Repeated exposure to violent content can reinforce the message that violence is an acceptable means of conflict resolution. Repeated exposure also increases the risks that children will become desensitised to the use of violence in real life or develop an exaggerated view about the prevalence and likelihood of violence in their own world.
There is some violence in this movie including:
- Duncan shoves Trent after it is revealed publically that Trent had been unfaithful. Trent goes to strike the young boy, but he is pulled back by another man.
Children under five are most likely to be frightened by scary visual images, such as monsters, physical transformations.
Apart from the above-mentioned violent scene, there is nothing in this film likely to scare children in this age group
Children aged five to eight will also be frightened by scary visual images and will also be disturbed by depictions of the death of a parent, a child abandoned or separated from parents, children or animals being hurt or threatened and / or natural disasters.
Children in this age group may be upset by the way Duncan is treated, for example:
- Duncan’s mother frequently neglects him, spending much of her time with Trent
- Trent treats Duncan quite badly, often putting him down and making him feel inadequate (e.g. he refers to him as a ‘3 out of 10’).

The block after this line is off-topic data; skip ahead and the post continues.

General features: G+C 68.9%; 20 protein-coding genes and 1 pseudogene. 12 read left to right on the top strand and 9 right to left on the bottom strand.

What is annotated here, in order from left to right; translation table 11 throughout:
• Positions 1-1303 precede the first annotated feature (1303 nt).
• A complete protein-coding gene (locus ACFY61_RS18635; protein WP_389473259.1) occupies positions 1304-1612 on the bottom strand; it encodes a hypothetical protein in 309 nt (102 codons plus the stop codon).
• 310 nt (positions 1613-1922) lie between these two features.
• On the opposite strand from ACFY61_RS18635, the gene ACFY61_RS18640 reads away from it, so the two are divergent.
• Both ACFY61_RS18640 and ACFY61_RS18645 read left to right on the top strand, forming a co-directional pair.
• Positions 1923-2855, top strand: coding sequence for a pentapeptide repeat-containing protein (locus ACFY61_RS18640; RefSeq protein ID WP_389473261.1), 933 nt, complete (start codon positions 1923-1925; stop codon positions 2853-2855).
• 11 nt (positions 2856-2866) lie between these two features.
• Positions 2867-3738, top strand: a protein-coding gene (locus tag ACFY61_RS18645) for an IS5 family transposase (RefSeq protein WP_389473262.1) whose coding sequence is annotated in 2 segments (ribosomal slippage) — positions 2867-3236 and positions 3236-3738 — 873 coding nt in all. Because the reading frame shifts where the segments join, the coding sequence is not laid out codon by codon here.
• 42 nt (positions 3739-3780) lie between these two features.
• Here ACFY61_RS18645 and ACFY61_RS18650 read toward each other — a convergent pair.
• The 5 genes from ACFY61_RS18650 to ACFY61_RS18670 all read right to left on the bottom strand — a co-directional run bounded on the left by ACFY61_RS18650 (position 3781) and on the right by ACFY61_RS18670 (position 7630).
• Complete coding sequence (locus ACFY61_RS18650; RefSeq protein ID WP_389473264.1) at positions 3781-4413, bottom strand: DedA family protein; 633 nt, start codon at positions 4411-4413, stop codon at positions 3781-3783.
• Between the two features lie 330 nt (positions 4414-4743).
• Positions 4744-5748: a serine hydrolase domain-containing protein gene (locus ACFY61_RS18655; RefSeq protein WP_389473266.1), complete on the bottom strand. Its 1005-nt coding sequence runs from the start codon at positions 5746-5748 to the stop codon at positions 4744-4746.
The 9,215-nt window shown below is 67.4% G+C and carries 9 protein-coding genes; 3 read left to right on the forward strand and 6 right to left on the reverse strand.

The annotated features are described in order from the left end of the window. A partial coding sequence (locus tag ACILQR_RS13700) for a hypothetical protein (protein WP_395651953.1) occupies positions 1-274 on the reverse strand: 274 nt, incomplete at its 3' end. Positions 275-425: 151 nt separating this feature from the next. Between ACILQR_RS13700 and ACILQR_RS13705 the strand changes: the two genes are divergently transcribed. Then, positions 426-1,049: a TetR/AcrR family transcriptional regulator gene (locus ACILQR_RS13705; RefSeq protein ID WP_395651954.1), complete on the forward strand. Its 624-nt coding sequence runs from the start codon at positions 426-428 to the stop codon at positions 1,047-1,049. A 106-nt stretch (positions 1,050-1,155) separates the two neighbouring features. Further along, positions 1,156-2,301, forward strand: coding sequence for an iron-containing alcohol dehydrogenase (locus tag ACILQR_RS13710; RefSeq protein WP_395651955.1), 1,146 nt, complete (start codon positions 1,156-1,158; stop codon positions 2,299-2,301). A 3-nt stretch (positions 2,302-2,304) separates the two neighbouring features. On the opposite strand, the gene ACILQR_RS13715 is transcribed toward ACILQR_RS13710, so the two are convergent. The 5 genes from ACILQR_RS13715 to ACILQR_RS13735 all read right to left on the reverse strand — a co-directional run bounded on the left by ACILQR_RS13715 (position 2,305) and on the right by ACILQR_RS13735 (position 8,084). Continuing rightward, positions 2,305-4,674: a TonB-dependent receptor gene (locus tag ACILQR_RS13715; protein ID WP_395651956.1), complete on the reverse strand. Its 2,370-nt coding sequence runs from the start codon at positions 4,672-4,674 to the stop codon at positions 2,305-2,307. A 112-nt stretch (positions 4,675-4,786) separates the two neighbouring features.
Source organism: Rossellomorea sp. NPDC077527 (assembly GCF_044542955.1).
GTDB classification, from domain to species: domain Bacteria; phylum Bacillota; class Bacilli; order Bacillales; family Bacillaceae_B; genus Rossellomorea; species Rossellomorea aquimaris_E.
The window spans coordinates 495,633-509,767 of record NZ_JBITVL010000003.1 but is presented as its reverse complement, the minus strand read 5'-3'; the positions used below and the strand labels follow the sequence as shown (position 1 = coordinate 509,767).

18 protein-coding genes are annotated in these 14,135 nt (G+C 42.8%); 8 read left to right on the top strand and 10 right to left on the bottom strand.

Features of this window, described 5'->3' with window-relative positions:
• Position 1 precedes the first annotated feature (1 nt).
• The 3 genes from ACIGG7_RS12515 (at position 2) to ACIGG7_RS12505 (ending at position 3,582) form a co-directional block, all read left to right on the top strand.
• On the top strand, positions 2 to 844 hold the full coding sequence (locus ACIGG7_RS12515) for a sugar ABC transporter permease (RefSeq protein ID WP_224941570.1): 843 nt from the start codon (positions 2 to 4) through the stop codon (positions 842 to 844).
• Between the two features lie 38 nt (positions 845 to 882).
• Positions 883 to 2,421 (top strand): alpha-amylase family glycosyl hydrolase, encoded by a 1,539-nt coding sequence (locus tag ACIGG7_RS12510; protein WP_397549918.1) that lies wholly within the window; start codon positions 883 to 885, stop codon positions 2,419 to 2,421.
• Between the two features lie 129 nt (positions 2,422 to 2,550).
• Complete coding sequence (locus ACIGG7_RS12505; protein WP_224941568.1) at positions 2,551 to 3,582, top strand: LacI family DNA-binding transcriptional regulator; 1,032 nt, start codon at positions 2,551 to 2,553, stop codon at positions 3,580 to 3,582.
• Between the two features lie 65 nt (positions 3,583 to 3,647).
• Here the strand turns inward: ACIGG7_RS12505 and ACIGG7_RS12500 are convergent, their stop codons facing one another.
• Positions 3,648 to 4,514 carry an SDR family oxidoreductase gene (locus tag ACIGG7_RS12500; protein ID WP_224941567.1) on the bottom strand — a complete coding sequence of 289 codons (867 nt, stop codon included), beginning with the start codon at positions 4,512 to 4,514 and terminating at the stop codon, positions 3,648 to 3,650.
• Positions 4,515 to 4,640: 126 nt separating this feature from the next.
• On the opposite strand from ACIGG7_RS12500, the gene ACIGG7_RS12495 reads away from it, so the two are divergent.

Children aged eight to thirteen are most likely to be frightened by realistic threats and dangers, violence or threat of violence and / or stories in which children are hurt or threatened.
Children in this age group may also be upset by the way Duncan is treated by his mother and Trent
Children over the age of thirteen are most likely to be frightened by realistic physical harm or threats, molestation or sexual assault and / or threats from aliens or the occult.
Children in this age group are unlikely to be disturbed by anything in this film
None of concern
There are a few sexual references in this movie, including:
- Owen asks Duncan “when was the last time you got laid?”
- When Owen gets Duncan a pair of swimming shorts so he can use the water slide, he tells him “Be careful, your junk will fall out”.
- Owen refers to kissing a woman with herpes –most of his anecdotes are false and merely humorous over-exaggeration.
- On the water slide, Owen and his staff sometimes jokingly ask women to hold for unnecessary lengths of time, so they can stare at them for longer while they stand in their bikinis.
There is some sexual activity and partial nudity in this movie, including:
- Trent slaps Pam on her bottom as she walks past him in the kitchen, and says to his friends “What’s not to like?”
- Many women are seen wearing bikinis at the water park, and several men are seen topless as well.
- Trent and Pam kiss.
- Duncan sees Trent secretly kissing Joan – Joan touches Trent and implies that they had sex the previous summer.
There is some use of substances in this movie, including: